Social distancing will kill the TV industry
Working on set is impossible under these conditions. And the quality of our output is getting worse.
It will be a long time before the economic impact of the pandemic is fully understood. There is no single sector that has not been affected. Most noticeable is the impact it has had on our high streets. But while it might not be so apparent to the casual viewer, the repercussions for the TV and entertainment industries are enormous.
Since this crisis began, the production of films, dramas, light entertainment and commercials has all but shut down, bringing a booming industry to a shuddering standstill. Thousands of workers are without income. Those who work in lower-paid roles often have to flit between PAYE and self-employed status, depending on the whim of their employers. This has made many of them ineligible for government support through no fault of their own. In some cases, freelancers who were fortunate enough were hastily reinstated by former employers and then immediately furloughed.
Some of those who were able to use the furlough scheme found it to be of little help. Many TV workers operate as limited companies and pay themselves a small salary and take what remains as dividends. Those who operate limited companies in the TV industry do not do so to escape tax, but usually because their employers demand it. These workers suddenly found themselves living on £500 a month and unable to take any additional work – unlike some of their colleagues who could claim 80 per cent of their monthly income.
What does this all mean for the future of television? Many people have suddenly had to come to terms with the lack of security offered by a freelance career. Some yearn for a future in which TV companies employ their workers as permanent staff. Others, however, value the ability to move between shows and employers with ease and the ability to pick and choose their next project (to a certain extent).
As the country is considering how to exit the lockdown, there is a great deal of talk about a ‘new normal’ of social distancing. Those who work in television are hastily trying to create guidelines for working on set in an effort to keep workers safe. The unfortunate truth is that, like the building trade, television production is a collaborative effort and without close proximity, a proper working set is impossible. Whether it is set builders moving large pieces of scenery, gaffers and sparks rigging large 10-kilowatt lights on to cranes, sound recordists micing up presenters and costume, hair and make-up artists dressing the stars, social distancing at two metres just isn’t possible.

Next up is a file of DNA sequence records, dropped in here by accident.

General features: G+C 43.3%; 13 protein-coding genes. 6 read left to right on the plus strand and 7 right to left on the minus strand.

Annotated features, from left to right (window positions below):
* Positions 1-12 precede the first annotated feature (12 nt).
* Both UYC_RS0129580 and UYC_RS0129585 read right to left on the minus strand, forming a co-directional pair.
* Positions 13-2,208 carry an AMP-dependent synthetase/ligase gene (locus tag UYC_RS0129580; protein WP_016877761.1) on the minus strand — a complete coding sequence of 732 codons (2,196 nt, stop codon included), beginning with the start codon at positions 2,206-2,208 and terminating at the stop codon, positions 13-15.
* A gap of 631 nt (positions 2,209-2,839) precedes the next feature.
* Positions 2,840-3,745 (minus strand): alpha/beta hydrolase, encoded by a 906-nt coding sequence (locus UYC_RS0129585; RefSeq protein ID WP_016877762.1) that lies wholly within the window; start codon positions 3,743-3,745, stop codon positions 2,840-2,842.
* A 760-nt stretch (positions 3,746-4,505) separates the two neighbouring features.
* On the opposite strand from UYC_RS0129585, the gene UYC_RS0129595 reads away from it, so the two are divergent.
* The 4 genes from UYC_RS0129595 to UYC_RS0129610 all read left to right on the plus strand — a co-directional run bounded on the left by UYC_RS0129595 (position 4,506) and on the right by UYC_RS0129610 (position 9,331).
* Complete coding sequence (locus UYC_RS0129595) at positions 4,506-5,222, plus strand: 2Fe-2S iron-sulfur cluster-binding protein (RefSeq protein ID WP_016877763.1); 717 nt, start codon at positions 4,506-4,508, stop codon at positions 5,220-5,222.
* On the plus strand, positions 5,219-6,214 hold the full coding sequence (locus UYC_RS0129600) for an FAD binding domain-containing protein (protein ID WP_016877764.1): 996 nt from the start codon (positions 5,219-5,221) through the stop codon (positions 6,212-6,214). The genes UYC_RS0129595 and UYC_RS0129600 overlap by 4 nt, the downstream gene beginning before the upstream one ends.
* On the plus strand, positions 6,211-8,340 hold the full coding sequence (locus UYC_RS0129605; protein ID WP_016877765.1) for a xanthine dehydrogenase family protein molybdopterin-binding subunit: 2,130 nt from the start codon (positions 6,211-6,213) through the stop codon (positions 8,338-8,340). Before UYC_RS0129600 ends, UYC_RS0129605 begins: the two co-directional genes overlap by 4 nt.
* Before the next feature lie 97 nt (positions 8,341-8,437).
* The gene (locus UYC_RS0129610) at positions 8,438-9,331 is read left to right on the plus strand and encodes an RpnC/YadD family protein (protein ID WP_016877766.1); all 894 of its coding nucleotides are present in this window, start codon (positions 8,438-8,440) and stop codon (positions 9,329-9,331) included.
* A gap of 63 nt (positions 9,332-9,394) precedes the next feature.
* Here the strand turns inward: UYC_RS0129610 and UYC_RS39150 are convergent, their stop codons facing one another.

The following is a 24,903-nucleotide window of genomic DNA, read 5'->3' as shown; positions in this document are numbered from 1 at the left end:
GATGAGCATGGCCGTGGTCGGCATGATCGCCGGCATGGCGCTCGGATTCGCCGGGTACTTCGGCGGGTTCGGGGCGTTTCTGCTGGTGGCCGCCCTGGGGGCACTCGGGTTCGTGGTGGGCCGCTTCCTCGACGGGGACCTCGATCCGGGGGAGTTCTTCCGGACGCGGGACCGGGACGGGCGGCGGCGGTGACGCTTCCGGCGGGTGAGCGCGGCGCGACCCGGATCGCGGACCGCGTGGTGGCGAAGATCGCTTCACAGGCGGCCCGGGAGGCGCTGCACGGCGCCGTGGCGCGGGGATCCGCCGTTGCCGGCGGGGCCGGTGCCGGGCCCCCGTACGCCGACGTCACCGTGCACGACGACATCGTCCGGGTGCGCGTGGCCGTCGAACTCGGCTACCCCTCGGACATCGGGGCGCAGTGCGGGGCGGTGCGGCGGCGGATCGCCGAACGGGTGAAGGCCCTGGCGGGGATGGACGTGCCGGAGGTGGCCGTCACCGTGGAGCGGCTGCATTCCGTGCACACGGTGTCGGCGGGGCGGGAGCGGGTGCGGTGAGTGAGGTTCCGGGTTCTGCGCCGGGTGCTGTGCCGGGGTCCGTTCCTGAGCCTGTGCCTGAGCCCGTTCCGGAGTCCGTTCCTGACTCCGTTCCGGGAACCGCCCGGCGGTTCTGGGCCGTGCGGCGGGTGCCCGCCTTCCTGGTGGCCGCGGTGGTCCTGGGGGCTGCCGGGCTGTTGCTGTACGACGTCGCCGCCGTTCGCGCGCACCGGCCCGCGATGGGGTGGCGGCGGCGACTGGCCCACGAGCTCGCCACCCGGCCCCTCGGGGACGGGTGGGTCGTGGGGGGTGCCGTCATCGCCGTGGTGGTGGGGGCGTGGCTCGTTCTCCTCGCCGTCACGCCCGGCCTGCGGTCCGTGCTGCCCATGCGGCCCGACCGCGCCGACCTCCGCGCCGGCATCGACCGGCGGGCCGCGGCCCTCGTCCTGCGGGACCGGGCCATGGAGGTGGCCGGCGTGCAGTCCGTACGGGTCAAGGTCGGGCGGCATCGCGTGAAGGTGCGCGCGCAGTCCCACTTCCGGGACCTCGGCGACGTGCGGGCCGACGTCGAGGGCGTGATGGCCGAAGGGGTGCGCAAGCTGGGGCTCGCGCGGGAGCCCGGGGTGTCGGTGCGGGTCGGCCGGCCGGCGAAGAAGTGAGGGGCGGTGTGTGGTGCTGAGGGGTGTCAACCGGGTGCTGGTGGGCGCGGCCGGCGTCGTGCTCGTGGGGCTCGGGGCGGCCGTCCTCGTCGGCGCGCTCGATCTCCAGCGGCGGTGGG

Where is the BBC in all this? As you might expect, the BBC has taken social distancing to its logical conclusion. It does not allow more than one person at a time in a lift in its Oxford Street headquarters or more than two people in a nine-seater van. This is an over-the-top approach. We must accept a certain level of risk if we are ever to get back to work properly.
Television has remained on air throughout the pandemic, but repeats are in abundance and the soaps are having to ration episodes. The shows which are still being made have had to lower their production values. Ant and Dec have had to host awkward, audience-free episodes of their Saturday Night Takeaway. Advertising has had to use video shot on phones. News broadcasters’ now depend on Zoom, Skype and other video-calling apps to interview guests. But these apps tend to offer fuzzy images and low-fidelity audio.
The BBC’s director of content, Charlotte Moore, recently told Edinburgh TV Festival that audiences were tired of shows that looked like videoconferences. ‘We’re very keen not everything is made on Zoom’, she said. ‘At the moment, people are enjoying “we’re all in it together” and seeing inside everyone’s house… But there is also a massive appetite for all the massive flashy shows’, she added. But these kinds of shows simply cannot be made at good quality under the current circumstances.
During the lockdown, people have turned to video-streaming apps like Netflix, Amazon Prime Video and the newly launched Disney+. Viewing habits are evolving. Perhaps this crisis has just accelerated the move from terrestrial TV to online. The online streaming giants are known for producing slick, original content. If TV continues its slide towards low-quality content, I do not see how it can compete.
Television and its many genres are populated by talented and optimistic problem-solvers who are determined to find a way to work under this ‘new normal’. But as far as I can see, production of our favourite shows is unlikely to resume for some time. Until things go back to the old normal, the economic shock will be felt by thousands who are left without work and support.
Louis Henley works in television production.
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